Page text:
I use my iPhone. I use it a lot. Not just a lot... I use it for everything. So when something happens to it, (like a boot failure) I am forced to use my nerd powers for good. First of all, there has been a lot of chatter in the jailbreak community lately, with the recent Spirit jailbreak, including info surrounding iPhone Firmware OS 4.0 Beta, and the recent ability to jailbreak version 3.1.3. However, to get around some problems to make this happen, Saurik made a lot of changes to Cydia and how it acts as a proxy to activate an unsigned jailbroken phone. But this didn’t, and hasn’t gone smoothly. In fact, a lot of people were left with unbootable iPhones after certain packages were pushed from Cydia and RockApp.
Mine was one of them. Including my wife’s iPhone. Now normally I don’t get involved with actively participating in the jailbreak community, dev-team, and/or forums. But not only being affected, personally, by a poorly tested package lacking oversight from both Cydia and Rockapp, I saw the damage it caused around the web for everybody else. And to make matters worse, nobody had a clue how to actually FIX the problem. Instead, the only advice ever offered was to do a restore and hopefully restore from your last backup. But many of you are just average joes where technology is concerned, and put a lot of trust in to the jailbreak community. Trust, that packages would be updated reliably, and you could feel comfortable taking pictures and videos without a backup. That TRUST was violated when an /sbin package was made available by Cydia and Rockapp. The real problem lies with the author/maintainer of said package. There are some other problems too. Seemingly, updates which affected how MobileSubstrate loads and handles Dynamic Libraries. (DYLIBs) Those who didn’t have a problem with the /sbin update, were most likely impacted by something related to MobileSubstrate. Luckily, I had both scenarios occur between my wife and myself. My phone had a problem with MobileSubstrate, and my wife had the dreaded “shut off” after 7 seconds during boot. This blog is focused on FIXING these problems without doing a full restore and wiping your data. In fact, I put together a little program which makes this whole process painless and “revives” the device to it’s exact working state before the /sbin update was applied to your phone. None of your settings, data, media, pictures, music, videos, jailbreak, or unlock is lost. Nada. Zip.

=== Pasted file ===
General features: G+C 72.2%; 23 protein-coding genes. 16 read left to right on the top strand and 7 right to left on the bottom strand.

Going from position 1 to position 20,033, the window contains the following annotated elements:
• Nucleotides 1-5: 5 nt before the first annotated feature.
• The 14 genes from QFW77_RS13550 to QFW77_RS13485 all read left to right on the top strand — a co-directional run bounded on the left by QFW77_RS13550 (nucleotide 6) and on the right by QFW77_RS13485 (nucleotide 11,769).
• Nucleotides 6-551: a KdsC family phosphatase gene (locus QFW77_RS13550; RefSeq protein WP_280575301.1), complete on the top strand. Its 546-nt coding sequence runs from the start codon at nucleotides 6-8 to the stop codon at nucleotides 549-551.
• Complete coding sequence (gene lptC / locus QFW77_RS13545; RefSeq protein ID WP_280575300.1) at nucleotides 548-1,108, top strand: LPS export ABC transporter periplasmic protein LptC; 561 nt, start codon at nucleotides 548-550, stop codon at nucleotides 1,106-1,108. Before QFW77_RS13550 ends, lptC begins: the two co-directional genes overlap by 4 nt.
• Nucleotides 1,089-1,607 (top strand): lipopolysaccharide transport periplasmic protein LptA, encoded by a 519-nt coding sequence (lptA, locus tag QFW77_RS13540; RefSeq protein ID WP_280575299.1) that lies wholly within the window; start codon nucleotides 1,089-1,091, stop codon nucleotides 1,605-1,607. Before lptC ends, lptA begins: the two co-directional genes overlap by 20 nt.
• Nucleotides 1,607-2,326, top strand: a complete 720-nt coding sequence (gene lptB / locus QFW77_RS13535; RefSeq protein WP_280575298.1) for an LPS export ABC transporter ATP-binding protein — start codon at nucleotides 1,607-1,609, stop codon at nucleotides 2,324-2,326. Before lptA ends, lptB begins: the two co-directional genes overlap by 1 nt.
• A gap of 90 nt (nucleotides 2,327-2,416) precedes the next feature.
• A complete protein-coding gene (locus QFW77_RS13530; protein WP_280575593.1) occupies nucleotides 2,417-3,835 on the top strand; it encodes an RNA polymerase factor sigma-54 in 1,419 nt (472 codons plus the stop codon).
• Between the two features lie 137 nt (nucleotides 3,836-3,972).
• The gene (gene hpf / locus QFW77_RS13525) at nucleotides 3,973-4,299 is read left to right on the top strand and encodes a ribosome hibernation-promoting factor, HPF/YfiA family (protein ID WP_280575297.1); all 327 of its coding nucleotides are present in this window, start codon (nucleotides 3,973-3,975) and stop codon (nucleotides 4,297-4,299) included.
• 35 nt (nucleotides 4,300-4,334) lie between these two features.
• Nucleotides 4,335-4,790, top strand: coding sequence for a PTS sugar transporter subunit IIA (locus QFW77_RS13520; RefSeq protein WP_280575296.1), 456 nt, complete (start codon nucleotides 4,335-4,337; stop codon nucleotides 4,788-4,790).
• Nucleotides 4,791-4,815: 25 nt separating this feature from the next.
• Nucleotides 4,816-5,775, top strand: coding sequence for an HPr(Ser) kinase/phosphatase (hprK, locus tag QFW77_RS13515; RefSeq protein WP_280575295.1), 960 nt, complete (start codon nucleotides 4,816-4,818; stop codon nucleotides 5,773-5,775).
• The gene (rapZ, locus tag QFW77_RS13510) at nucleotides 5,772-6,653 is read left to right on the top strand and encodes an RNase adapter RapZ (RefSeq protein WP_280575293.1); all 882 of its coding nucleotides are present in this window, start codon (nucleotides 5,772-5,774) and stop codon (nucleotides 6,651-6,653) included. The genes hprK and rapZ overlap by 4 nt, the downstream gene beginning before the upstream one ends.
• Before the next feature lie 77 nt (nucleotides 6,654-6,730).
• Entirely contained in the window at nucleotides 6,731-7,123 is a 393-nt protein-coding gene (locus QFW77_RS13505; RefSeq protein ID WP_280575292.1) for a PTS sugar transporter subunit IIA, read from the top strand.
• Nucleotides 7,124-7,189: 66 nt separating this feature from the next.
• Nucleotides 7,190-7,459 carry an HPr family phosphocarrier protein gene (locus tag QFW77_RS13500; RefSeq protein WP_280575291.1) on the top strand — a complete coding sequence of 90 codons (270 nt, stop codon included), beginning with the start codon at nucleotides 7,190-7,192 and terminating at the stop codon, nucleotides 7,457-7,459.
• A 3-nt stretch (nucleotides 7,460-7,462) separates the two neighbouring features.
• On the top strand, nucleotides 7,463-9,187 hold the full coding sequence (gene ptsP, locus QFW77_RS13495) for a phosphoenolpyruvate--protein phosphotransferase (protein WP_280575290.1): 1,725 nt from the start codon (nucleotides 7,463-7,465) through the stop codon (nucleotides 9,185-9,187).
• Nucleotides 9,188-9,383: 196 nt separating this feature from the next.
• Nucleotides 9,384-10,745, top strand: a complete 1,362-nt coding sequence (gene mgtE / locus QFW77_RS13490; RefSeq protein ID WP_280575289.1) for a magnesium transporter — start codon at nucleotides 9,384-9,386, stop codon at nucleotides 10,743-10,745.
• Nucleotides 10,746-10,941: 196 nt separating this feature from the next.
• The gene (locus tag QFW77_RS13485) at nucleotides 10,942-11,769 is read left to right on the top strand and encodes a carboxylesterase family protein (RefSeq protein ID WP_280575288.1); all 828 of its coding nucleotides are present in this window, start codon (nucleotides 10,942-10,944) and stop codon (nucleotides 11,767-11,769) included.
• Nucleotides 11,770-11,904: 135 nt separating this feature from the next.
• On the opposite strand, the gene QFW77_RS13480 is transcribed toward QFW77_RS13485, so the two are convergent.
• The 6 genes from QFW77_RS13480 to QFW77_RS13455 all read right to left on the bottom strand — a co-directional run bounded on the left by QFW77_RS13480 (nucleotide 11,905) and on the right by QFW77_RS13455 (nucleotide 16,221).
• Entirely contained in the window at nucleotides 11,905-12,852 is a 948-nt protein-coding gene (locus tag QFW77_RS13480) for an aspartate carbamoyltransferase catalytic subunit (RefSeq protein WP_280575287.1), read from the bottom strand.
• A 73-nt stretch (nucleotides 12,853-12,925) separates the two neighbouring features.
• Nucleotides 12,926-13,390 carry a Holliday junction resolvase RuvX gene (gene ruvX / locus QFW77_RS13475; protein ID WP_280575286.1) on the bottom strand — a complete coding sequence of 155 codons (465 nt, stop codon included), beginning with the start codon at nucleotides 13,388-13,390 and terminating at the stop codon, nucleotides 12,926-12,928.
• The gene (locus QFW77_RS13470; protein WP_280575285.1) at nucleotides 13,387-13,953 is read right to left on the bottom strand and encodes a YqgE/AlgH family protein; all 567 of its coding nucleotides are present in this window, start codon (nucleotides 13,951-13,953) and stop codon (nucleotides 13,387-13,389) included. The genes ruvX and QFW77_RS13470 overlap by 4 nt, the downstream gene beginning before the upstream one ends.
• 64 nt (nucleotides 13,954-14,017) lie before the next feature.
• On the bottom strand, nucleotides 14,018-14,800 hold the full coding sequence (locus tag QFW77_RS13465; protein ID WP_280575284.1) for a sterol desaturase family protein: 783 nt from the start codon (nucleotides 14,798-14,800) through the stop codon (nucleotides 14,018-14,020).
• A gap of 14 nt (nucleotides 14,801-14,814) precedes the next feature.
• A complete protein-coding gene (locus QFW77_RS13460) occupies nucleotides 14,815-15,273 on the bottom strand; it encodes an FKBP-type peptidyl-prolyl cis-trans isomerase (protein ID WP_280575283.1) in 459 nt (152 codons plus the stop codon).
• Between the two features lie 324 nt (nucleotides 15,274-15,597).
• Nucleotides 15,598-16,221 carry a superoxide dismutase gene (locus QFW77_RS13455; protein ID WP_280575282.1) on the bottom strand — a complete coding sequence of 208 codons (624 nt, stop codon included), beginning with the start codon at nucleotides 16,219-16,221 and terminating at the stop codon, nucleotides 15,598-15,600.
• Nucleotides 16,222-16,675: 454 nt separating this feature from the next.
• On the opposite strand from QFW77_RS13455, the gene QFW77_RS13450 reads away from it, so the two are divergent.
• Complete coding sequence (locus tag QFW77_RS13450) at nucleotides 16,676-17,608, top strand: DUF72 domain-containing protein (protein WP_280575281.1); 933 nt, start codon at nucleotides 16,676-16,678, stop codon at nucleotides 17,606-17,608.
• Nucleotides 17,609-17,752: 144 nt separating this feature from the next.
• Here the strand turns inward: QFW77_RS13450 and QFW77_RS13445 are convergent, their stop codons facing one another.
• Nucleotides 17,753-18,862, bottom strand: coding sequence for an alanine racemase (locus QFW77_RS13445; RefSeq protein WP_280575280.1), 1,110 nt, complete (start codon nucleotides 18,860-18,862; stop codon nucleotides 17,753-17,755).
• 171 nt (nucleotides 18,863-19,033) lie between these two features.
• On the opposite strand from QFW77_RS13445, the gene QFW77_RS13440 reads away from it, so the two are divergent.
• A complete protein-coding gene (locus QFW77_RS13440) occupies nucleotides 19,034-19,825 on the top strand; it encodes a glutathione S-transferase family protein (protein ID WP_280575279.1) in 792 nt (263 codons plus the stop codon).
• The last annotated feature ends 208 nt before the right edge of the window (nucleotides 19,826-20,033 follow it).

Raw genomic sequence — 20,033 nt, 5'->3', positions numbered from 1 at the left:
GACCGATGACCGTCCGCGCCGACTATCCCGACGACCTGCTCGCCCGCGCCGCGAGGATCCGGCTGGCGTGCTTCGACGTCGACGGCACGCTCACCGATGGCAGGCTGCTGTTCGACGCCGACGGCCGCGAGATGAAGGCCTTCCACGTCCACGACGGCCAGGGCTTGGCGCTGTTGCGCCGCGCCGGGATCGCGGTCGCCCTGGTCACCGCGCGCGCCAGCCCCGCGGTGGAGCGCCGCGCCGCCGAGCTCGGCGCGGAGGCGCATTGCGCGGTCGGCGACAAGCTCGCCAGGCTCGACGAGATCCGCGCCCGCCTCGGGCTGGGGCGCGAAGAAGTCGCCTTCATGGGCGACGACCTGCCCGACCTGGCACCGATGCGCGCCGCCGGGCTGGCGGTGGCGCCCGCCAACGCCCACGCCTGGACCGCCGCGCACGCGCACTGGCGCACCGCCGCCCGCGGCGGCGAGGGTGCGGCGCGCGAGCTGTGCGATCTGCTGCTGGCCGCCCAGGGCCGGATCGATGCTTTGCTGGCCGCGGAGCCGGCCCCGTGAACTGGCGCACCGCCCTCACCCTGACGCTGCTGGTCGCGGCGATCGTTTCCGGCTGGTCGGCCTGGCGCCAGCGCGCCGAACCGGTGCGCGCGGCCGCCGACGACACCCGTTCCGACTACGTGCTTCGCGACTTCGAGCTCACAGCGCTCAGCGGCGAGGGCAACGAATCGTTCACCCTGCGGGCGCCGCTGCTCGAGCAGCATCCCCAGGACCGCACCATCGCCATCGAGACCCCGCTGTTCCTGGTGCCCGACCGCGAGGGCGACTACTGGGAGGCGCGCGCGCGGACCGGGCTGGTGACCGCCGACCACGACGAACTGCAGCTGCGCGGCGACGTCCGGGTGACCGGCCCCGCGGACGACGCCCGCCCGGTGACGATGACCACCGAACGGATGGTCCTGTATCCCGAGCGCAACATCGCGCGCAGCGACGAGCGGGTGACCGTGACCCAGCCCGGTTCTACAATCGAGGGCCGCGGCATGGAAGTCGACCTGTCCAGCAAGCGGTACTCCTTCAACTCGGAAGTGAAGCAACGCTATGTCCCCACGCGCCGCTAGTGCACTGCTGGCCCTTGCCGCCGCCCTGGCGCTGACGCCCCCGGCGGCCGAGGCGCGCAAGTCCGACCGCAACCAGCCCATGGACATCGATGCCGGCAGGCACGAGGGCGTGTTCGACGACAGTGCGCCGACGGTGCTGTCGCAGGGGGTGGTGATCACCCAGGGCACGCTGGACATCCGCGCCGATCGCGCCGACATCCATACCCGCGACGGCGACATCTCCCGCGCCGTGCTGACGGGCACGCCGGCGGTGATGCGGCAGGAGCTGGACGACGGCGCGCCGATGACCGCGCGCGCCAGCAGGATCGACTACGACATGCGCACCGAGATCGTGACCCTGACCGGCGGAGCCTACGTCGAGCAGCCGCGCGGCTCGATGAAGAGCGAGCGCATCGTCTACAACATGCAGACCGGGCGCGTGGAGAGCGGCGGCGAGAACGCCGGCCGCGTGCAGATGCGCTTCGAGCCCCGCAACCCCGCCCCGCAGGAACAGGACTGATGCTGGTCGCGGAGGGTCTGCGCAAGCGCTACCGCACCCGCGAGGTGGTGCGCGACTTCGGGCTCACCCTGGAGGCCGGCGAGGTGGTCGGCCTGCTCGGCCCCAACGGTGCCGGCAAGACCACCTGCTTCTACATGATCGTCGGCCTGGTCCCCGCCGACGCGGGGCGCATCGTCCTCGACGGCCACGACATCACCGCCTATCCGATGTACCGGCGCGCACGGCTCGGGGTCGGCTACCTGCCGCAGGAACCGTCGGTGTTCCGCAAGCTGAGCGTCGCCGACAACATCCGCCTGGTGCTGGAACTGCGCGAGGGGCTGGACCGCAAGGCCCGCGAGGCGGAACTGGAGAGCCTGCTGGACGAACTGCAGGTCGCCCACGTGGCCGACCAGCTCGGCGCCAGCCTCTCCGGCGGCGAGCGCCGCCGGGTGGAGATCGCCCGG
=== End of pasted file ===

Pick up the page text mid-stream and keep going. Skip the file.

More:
First and foremost, a little background. I am a full time I.T. Professional with 12 years of on-the-job Network Engineering/Administration and Software Development experience for a variety of different companies. I have been interested in technology since I was a child. Tearing things apart, figuring out how things worked. Writing my first software programs at age 13 and doing just about anything related to everything in technology. Now I’m married and have a happy baby boy and beautiful baby girl. So when my wife updated her phone with the latest packages over Mother’s Day weekend and it failed to boot thereafter, we had a real problem. There were over 1,080 picture and videos she took with her phone alone of our children. Itunes is annoying and frustrating at times, and we generally have no need to sync. There was no backup of this data. We could talk about the importance of backups until we were blue in the face, but it didn’t change the fact that an iPhone restore was simply not an option. I had my work cut out for me. I hope many of you can take solace in the fact that I too, had much to lose, and you can trust that I take this as serious as yourself. There is no ill-intent here. I am just like you. And where pictures are concerned............ Terrified.
WHAT CAUSED THIS BOOT FAILURE?
Now for an explanation. I find it always helps to provide as much information as possible so people can make informed decisions and/or form their own opinions. In this particular case, I believe it is important to understand what happened, what updated, what went wrong, why it’s broken, and the solutions to fix it. Knowledge is power my friends, and I would be doing you a disservice if I didn’t at least ATTEMPT to explain what caused this in the first place. With this knowledge, it will greatly assist with the success of applying a fix, so you will be able to (hopefully) make informed decisions in the event something needs your attention which I couldn’t possibly foresee or include in these instructions. Please take the time to read what I’m saying and process it. Trust me, you can’t go wrong here.
Over the last week or so, a package for /sbin was made available through Cydia/Rockapp. These packages are NOT “automatically downloaded” and patched in to the system. In most cases, people ignore the need for updates until the little circles with numbers bug them enough, or they are installing/fixing another package and download all. So this issue isn’t isolated to one particular moment in time per se, but rather when each individual got around to installing new updates. Furthermore, the “window” for this is during the time when the package was still available! Since a flood of problems were reported in, RockApp for example pulled the package. That’s great for the huge majority of you who dodged that bullet, but some of us weren’t so lucky.